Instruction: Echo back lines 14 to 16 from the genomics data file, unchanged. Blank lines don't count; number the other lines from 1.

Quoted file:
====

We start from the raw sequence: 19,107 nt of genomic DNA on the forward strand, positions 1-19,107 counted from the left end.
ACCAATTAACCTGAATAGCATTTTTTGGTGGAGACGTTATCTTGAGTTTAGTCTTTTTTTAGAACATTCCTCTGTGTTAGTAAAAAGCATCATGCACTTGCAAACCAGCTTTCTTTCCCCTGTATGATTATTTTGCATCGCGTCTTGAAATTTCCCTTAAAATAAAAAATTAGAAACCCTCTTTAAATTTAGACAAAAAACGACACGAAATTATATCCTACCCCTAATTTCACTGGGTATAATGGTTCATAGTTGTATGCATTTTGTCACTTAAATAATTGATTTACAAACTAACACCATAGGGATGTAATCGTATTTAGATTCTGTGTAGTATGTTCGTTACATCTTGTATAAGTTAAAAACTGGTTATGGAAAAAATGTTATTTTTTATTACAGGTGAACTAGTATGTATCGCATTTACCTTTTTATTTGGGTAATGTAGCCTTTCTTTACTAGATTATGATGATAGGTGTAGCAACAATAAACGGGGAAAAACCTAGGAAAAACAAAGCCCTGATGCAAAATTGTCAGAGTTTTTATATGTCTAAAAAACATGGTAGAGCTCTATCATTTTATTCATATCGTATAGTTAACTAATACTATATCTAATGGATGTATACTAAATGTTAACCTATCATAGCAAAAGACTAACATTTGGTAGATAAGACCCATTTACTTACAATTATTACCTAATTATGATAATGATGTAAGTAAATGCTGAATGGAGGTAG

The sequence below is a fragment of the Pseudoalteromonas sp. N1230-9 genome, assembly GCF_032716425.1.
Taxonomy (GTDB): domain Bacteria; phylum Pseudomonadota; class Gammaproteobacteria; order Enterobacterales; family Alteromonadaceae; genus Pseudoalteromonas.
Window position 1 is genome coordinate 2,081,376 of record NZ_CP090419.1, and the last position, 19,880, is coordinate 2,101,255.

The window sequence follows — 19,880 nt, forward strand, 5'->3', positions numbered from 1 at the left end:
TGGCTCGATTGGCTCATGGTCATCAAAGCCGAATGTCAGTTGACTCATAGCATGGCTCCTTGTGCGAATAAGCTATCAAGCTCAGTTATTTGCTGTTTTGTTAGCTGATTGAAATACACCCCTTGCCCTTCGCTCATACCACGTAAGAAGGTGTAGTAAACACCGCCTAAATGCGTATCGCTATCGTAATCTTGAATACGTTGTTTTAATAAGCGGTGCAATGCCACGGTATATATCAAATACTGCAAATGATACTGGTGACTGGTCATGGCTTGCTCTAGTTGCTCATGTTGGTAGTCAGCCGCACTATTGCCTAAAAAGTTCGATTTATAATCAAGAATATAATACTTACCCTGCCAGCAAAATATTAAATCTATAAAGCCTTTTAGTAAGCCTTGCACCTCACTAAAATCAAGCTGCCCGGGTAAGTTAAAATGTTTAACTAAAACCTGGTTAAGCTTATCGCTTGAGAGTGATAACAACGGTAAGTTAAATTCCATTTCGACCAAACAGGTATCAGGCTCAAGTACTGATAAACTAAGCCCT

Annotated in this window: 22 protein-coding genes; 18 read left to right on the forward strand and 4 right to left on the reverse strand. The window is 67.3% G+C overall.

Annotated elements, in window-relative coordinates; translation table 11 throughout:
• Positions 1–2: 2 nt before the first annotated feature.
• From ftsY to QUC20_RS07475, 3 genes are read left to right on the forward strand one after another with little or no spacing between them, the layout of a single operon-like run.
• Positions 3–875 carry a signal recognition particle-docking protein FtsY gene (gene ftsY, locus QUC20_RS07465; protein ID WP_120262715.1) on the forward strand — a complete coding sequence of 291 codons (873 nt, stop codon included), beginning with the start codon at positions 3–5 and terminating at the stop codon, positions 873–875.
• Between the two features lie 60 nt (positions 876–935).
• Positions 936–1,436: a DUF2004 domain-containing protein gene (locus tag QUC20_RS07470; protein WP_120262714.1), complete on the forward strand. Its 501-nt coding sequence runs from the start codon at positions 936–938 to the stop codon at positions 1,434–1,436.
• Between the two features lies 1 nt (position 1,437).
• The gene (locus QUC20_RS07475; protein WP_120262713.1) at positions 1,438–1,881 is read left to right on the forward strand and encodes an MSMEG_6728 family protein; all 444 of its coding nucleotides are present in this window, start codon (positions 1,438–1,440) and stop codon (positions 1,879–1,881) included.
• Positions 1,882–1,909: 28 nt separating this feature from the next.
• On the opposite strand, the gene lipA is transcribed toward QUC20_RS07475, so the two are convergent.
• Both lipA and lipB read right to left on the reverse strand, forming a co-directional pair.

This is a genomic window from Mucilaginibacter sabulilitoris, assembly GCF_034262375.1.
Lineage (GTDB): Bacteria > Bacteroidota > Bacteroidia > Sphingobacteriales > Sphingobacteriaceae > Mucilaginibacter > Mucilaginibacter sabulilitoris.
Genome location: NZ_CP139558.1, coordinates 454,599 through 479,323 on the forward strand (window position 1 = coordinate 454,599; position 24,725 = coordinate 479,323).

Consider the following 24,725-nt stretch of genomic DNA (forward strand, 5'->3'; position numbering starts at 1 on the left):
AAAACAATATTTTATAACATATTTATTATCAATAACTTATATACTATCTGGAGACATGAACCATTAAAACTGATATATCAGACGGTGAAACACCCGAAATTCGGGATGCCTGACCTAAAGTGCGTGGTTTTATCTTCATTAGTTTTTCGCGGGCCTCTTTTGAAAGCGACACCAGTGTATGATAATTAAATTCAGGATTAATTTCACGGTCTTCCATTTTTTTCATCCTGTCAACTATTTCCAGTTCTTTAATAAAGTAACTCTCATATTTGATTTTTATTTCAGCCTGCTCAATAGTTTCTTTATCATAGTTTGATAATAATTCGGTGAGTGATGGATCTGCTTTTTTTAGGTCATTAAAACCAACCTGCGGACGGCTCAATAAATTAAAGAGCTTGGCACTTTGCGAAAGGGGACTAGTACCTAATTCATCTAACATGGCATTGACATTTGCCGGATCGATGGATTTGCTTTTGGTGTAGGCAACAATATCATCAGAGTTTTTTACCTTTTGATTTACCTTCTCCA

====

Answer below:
• Positions 936–1,436: a DUF2004 domain-containing protein gene (locus tag QUC20_RS07470; protein WP_120262714.1), complete on the forward strand. Its 501-nt coding sequence runs from the start codon at positions 936–938 to the stop codon at positions 1,434–1,436.
• Between the two features lies 1 nt (position 1,437).
• The gene (locus QUC20_RS07475; protein WP_120262713.1) at positions 1,438–1,881 is read left to right on the forward strand and encodes an MSMEG_6728 family protein; all 444 of its coding nucleotides are present in this window, start codon (positions 1,438–1,440) and stop codon (positions 1,879–1,881) included.